Knettishall Heath
Site of Special Scientific Interest
Knettishall Heath Country Park - - 32235.jpg
Grid referenceTL 951 804[1]
Area91.7 hectares[1]
Location mapMagic Map

Knettishall Heath is a 91.7 hectare biological Site of Special Scientific Interest west of Knettishall in Suffolk.[1][2] A larger area of 176 hectares is the Knettishall Heath Nature Reserve, which is managed by the Suffolk Wildlife Trust.[3]

Despite its name, Knettishall Heath is in fact a diverse mosaic of habitats with woodland and riverside meadows, as well as large areas of heath[4].


The site is heath and grassland, mainly on acidic soils, with areas of secondary woodland and wet hollows. There are heathland plants such as sheep's sorrel, tormentil, harebell, ling and heath bedstraw, while wet areas have fen vegetation including water mint and yellow iris.[5]

Rare species

Of the more than 12,500 species living in the Brecks, 30% are nationally rare. The heath is home to the rare grey carpet moth which is only found in Breckland, and the lunar yellow underwing moth. Seven bat species are found at Knettishall, including the nationally scarce barbastelle bat.

Exmoor ponies

In 2013, a five-year funded project to restore lowland heath at the nature reserve began. As part of this project, 19 wild Exmoor ponies have roamed and grazed the land, helping other species to thrive. The 'Vision for the Future' project was funded by the Heritage Lottery Fund and WREN - a not-for-profit organisation that offers grants for heritage and biodiversity schemes.

Exmoor pony grazing heath
Exmoor pony grazing heath

The shrinkage of heathland has been caused partially by a decline in rabbits grazing; rabbit populations have been decimated by myxomatosis and more recently rabbit haemorrhagic disease (RHD). The addition of ponies grazing the heathland looks to reverse this shrinkage[6].


An 18th century rabbit warren and a Bronze Age burial mound at Hut Hill are evidence of thousands of years of human occupation in the area.

At the western end of the heath, ‘patterned ground’ shows evidence of the last ice age. Repeated freezing and thawing of ground created a unique mix of the sandy soil and the underlying chalk. Unusual vegetation stripes reflect the two soil types, and the different plants that grow in each[7].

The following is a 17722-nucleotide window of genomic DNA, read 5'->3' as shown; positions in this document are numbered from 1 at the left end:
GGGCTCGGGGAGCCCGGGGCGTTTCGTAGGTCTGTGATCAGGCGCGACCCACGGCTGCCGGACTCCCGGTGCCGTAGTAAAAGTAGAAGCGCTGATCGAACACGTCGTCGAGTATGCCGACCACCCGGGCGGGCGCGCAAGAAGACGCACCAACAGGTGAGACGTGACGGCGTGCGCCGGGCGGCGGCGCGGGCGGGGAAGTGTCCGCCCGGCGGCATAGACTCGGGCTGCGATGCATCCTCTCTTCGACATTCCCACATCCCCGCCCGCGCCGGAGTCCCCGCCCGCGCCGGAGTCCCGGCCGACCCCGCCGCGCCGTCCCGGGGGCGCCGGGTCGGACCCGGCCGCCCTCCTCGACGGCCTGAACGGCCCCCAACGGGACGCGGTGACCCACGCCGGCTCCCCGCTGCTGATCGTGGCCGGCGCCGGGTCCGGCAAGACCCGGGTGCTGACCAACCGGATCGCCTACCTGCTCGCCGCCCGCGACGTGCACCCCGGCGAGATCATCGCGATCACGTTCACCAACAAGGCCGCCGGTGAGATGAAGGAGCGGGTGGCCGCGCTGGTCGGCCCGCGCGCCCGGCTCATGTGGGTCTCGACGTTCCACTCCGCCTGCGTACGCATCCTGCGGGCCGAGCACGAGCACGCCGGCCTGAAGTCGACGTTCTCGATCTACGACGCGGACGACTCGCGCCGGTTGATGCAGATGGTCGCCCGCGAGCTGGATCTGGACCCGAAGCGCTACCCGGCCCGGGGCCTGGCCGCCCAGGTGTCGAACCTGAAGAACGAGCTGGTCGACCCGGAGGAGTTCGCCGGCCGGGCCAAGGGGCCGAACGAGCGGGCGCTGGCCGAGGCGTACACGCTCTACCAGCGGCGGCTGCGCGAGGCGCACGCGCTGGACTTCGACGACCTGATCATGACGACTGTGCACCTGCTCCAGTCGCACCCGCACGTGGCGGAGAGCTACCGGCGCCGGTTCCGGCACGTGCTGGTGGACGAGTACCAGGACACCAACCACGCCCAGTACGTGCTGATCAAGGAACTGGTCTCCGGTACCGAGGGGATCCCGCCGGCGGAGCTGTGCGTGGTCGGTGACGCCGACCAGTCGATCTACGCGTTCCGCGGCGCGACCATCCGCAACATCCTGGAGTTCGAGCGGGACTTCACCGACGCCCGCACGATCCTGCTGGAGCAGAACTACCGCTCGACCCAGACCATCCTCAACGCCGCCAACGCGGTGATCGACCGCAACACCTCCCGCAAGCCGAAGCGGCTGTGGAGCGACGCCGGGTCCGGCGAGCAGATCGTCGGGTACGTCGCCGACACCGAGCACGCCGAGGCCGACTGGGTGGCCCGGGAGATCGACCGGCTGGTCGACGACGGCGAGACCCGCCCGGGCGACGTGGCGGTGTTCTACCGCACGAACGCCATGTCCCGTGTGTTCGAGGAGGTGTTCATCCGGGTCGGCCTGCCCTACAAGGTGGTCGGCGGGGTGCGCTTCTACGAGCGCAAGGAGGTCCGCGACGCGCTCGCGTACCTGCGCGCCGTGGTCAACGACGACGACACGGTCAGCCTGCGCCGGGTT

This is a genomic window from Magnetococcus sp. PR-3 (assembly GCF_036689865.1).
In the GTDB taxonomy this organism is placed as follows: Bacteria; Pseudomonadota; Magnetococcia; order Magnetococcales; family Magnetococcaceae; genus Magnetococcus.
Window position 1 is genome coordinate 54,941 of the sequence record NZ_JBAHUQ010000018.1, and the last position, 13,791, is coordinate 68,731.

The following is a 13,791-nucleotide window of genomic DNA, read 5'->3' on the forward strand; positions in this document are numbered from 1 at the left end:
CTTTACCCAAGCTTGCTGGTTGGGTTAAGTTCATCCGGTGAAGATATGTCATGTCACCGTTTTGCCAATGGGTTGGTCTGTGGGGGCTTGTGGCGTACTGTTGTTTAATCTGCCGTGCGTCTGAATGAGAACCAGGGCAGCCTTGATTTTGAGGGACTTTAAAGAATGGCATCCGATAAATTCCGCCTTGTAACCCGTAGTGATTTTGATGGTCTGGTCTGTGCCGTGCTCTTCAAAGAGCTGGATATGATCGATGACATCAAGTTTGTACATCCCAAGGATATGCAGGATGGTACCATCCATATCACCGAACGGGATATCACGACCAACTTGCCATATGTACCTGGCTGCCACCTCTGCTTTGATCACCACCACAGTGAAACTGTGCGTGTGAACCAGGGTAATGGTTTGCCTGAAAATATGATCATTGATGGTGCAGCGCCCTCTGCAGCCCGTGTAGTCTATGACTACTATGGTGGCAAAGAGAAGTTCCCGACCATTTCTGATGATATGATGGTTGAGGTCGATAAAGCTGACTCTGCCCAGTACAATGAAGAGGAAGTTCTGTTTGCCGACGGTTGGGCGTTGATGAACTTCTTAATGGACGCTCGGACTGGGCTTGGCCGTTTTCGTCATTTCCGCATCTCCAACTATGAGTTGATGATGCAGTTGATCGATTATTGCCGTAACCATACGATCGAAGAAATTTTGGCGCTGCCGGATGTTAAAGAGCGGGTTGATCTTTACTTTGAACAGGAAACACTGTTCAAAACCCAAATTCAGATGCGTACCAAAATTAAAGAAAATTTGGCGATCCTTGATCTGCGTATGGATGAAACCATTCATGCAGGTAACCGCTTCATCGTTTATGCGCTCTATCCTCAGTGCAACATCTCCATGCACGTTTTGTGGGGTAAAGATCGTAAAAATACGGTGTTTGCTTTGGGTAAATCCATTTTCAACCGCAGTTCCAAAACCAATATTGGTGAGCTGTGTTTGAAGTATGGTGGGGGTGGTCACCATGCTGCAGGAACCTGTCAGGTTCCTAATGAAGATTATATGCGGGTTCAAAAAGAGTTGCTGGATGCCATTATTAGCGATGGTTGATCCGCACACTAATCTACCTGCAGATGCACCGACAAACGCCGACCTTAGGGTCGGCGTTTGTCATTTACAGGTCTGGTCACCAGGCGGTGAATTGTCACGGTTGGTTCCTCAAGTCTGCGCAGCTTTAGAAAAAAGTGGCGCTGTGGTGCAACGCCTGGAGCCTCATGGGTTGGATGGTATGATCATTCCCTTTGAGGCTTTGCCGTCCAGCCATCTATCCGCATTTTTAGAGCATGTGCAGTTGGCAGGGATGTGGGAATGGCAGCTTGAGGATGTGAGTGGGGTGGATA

It is the site where four long-distance footpaths meet: Angles Way, Icknield Way, Iceni Way and Peddars Way (part of the Norfolk Coast Path, a National Trail). The Icknield Way joins with the Peddars Way at the end of its 110 miles (180 km) journey from Ivinghoe Beacon in Buckinghamshire. The Icknield Way trail, a multi-user route for walkers, horse riders and off-road cyclists also joins with the Peddars Way riders route[8].

The Hereward Way ends nearby in East Harling, and it linked to Knettishall Heath by path.


There are several access points to the heathland, most found off the road between Knettishall and Rushford villages. The main car park for the area can be found on an unnamed road (informally known as Heath Road) off Spalding's Chair Hill.

The A1066 passes within a mile or two of the heathland, where it runs from Thetford to Garboldisham.



  1. ^ a b c d "Designated Sites View: Knettishall Heath". Sites of Special Scientific Interest. Natural England. Retrieved 25 May 2017.
  2. ^ "Map of Knettishall Heath". Sites of Special Scientific Interest. Natural England. Retrieved 25 May 2017.
  3. ^ "Knettishall Heath". Suffolk Wildlife Trust. Retrieved 25 May 2017.
  4. ^ "Knettishall Heath Nature Reserve". Suffolk Wildlife Trust.
  5. ^ "Knettishall Heath citation" (PDF). Sites of Special Scientific Interest. Natural England. Retrieved 25 May 2017.
  6. ^ "Ponies and people work in unison to establish a wildlife legacy at Knettishall Heath". East Anglian Daily Times.
  7. ^ "Knettishall Heath Nature Reserve". Suffolk Wildlife Trust.
  8. ^ "Icknield Way Trail". Retrieved 5 April 2016.

Coordinates: 52°23′17″N 0°52′01″E / 52.388°N 0.867°E / 52.388; 0.867